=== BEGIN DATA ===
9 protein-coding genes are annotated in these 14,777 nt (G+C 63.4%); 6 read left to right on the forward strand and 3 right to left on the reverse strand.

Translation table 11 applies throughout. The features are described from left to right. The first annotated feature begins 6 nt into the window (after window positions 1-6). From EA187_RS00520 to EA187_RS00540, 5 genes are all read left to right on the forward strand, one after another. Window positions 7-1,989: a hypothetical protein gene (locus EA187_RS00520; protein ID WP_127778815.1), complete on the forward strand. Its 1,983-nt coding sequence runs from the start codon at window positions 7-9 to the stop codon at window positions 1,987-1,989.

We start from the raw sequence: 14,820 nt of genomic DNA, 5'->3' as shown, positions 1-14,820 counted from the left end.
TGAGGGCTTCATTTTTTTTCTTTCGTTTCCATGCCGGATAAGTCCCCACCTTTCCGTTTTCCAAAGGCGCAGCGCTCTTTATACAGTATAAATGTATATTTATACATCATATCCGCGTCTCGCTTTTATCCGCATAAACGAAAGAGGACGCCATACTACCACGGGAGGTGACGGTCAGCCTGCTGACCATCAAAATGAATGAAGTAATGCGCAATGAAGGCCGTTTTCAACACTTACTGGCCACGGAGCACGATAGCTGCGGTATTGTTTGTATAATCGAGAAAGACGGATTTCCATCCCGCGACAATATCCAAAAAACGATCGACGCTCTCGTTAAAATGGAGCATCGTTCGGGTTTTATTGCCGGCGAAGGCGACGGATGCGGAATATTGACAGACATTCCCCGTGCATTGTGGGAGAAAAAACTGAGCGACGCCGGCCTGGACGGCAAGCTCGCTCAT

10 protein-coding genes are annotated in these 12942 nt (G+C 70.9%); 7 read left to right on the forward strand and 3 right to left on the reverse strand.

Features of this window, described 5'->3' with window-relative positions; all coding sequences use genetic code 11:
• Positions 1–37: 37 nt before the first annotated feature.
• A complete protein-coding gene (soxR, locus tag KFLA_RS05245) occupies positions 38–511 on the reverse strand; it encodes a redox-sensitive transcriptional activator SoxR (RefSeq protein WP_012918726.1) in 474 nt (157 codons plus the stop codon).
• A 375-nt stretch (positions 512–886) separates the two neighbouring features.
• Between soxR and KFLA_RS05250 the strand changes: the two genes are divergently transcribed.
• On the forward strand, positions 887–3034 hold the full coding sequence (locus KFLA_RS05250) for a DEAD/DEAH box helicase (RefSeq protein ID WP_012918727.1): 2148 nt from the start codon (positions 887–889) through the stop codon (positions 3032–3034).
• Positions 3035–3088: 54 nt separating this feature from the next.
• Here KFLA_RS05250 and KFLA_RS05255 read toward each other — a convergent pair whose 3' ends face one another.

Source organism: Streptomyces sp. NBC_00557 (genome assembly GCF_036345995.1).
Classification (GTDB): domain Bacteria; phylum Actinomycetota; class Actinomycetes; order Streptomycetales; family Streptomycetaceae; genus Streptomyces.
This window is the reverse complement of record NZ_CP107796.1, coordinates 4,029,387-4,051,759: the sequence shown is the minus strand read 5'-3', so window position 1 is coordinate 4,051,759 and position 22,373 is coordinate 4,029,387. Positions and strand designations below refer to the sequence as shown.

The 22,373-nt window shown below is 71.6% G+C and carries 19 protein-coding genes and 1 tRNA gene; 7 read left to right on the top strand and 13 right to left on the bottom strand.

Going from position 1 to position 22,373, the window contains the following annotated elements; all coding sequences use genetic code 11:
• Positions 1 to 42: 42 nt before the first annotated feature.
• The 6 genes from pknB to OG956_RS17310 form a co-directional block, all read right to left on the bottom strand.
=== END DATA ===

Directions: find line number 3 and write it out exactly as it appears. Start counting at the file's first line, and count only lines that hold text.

We start from the raw sequence: 14,820 nt of genomic DNA, 5'->3' as shown, positions 1-14,820 counted from the left end.